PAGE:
There exists a wrong attitude toward farming and raising crops and livestock that even we Christians can be guilty of: That of “taking” from the soil—rather than “asking what God is willing to provide for you out of the soil”. We tend to look at soil as just another tool like that old hatchet we’ll keep usin’ till it finally gives up and the handle breaks. Perhaps we should be more diligent to nurture the soil and put more back into it than we expect to take out…and then leave the results in God’s hands. For example, take the harvesting of trees. Some YouTubers get on to me in the comments sections of my videos about cutting trees as if that’s bad stewardship; their problem is they’re (whether they realize it or not) tending towards worshipping the creation rather than the Creator. If we read what the Creator God has revealed in His word, we see that His material creation is a gift to us to steward and use. There’s worship found in the using of a tree, as much as there might be sinfulness in the indiscriminate cutting and wasting of too many trees; but how many trees are too many for me to cut? That’s for the Holy Spirit to tell each of us individually—the same as it is for Him to tell each of us how many helpings are too many at supper. There can be gluttony out in the woods as well as the supper table.
10. What role can a farm/homestead play in serving the Lord?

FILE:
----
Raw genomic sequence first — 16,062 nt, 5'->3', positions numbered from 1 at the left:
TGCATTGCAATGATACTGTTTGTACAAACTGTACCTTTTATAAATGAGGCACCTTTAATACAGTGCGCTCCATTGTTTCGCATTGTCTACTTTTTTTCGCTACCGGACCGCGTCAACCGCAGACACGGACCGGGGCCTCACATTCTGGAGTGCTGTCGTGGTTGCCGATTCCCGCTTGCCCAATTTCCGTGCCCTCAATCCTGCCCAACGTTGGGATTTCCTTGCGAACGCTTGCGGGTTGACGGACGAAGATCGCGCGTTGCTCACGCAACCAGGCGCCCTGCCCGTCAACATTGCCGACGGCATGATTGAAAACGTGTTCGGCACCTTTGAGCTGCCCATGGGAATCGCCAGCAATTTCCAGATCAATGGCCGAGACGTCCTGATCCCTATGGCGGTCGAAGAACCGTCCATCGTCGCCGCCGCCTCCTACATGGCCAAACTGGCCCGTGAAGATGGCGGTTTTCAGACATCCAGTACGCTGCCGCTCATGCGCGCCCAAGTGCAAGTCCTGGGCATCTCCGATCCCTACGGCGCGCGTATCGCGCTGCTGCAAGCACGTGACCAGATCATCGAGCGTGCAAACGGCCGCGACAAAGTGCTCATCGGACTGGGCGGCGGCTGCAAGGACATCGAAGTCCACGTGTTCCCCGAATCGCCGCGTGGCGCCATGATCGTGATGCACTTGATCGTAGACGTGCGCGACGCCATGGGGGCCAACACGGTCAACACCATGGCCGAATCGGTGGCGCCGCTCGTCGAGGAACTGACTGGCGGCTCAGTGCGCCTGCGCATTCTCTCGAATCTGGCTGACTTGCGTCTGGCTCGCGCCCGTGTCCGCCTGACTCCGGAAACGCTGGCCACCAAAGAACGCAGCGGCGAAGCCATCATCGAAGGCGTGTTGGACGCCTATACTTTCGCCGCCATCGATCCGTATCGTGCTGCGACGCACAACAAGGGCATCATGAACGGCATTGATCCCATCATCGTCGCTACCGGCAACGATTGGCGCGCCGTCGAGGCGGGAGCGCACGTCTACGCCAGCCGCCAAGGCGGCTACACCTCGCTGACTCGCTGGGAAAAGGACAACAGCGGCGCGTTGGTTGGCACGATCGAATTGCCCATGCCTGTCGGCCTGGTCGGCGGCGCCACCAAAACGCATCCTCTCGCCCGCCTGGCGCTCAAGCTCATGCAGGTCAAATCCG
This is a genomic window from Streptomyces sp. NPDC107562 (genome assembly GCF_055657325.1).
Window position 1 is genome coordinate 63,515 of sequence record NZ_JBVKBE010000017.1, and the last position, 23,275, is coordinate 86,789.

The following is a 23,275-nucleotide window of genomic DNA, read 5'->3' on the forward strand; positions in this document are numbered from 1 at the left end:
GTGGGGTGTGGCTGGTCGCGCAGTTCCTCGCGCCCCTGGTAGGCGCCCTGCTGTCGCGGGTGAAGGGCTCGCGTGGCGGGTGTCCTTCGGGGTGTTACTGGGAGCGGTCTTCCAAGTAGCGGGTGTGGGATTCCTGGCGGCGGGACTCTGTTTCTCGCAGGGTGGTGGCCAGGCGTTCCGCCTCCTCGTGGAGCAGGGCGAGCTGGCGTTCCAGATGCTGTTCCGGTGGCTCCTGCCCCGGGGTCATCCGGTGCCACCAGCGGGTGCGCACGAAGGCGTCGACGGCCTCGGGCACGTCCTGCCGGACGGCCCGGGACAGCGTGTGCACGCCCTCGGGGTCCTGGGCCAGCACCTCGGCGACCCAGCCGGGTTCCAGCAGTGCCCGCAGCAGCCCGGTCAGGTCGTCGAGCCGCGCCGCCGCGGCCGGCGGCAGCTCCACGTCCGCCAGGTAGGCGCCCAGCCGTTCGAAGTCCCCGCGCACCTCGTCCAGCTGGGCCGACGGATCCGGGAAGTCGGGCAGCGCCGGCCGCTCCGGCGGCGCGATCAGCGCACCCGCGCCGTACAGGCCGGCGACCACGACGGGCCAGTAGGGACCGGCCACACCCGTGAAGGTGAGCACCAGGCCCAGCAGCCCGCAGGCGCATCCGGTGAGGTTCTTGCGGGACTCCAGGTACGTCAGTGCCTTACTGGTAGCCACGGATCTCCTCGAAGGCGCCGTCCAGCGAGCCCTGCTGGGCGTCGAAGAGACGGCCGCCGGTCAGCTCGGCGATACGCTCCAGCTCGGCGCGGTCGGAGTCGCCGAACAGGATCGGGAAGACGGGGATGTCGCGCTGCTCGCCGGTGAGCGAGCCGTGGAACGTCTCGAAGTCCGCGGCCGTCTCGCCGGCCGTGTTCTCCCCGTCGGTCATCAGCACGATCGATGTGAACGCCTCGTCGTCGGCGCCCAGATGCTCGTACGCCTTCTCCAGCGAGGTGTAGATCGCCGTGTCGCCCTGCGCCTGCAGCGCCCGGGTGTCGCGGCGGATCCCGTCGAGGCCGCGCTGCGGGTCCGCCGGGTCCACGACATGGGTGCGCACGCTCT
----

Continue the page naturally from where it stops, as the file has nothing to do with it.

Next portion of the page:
Thomas Jefferson once wrote that the “Cultivators of the earth are the most virtuous and independent citizens.” Of course he was speaking in a generality, but saying that those who husband the earth on their farms tend to have a more honorable character (virtuous) and are more self-sufficient (independent). I would agree with him on that. I half jokingly say that God has planned 51% of the things you grow, raise, or produce on your farm to work out well…and I consider that success. God has engineered our successes and failures for our good. The hardships encountered on the farm or homestead certainly builds a virtuous character. As for the self-sufficiency, there’s no better place on earth to learn that if something on your farm is gonna get done, it’ll have to be by you; but allow me to explain what I mean when I say “self-sufficient” or self-sufficiency in general: It’s NOT sole-sufficiency, i.e., the hermit attempting to live with no outside resources whatsoever. That type of total sole-sufficiency may not even be possible. God’s design often allows for (if not always allows for) the fact that we need others—and they need us. Homesteaders are ever seeking MORE self-sufficiency, but with the understanding that whatever degree we are successful, even that has been granted to us by the hand of Providence, and He often uses others toward that end (and masterfully so). The practice of good husbandry on the farm or homestead also makes for a good citizen, which the Bible most certainly advocates in Romans chapter 13. Self-sufficiency is closely tied to independence, and independence requires liberty, and liberty requires personal responsibility. The self-sufficient lifestyle is perhaps one of the greatest mediums for nurturing these concepts and these concepts are the opposite of Socialism (which is ultimately mass dependency). We have a real problem today: “Doing” for one’s own self (instead of waitin’ for someone to “do” for you) is becomin’ way too rare, perhaps because the farming and homesteading lifestyle is way too rare. Think about this: Many of the more liberal folks among us would perhaps get all worked up and upset about feedin’ animals in a wildlife preserve. They would maintain that to feed bears, for instance, would ultimately result in the bears becoming dependent on sandwiches and chips from tourists rather than foraging for their food as they’re designed to do. Well, I would agree with ‘em on that. I wouldn’t want a mean hungry bear comin’ up to my truck lookin’ for a free handout. But these very same people who would get worked up over this would probably support the feeding of children from one to two meals per day in school at the expense of a state or federal agency. Yet this would serve to foster a generation of kids that think they’re owed sustenance by someone other than themselves or their families. Then that child will more than likely grow up to be an adult liberal with an “everybody-owes-me” mindset. And what if that liberal-minded adult runs for and is elected to a government position? I’d rather take my chances with wild hungry bears. America not only needs homesteaders livin’ the self-sufficient lifestyle, but teachin’ their kids self-sufficiency as well.